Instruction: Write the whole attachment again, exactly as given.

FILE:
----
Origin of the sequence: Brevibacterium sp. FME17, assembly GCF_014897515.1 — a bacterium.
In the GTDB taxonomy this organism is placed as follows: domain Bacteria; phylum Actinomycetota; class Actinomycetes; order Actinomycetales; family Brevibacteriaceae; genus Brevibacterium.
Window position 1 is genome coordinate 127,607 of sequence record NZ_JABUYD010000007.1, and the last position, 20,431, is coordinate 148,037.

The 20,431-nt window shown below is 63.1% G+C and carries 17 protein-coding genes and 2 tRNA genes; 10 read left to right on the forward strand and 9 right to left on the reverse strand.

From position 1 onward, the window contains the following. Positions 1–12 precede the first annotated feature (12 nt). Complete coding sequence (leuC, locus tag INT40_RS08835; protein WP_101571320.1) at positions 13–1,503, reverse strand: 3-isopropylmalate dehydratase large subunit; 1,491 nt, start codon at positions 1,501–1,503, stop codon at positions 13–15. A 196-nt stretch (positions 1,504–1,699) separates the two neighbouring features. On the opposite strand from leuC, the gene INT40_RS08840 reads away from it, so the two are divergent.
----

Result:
Origin of the sequence: Brevibacterium sp. FME17, assembly GCF_014897515.1 — a bacterium.
In the GTDB taxonomy this organism is placed as follows: domain Bacteria; phylum Actinomycetota; class Actinomycetes; order Actinomycetales; family Brevibacteriaceae; genus Brevibacterium.
Window position 1 is genome coordinate 127,607 of sequence record NZ_JABUYD010000007.1, and the last position, 20,431, is coordinate 148,037.

The 20,431-nt window shown below is 63.1% G+C and carries 17 protein-coding genes and 2 tRNA genes; 10 read left to right on the forward strand and 9 right to left on the reverse strand.

From position 1 onward, the window contains the following. Positions 1–12 precede the first annotated feature (12 nt). Complete coding sequence (leuC, locus tag INT40_RS08835; protein WP_101571320.1) at positions 13–1,503, reverse strand: 3-isopropylmalate dehydratase large subunit; 1,491 nt, start codon at positions 1,501–1,503, stop codon at positions 13–15. A 196-nt stretch (positions 1,504–1,699) separates the two neighbouring features. On the opposite strand from leuC, the gene INT40_RS08840 reads away from it, so the two are divergent.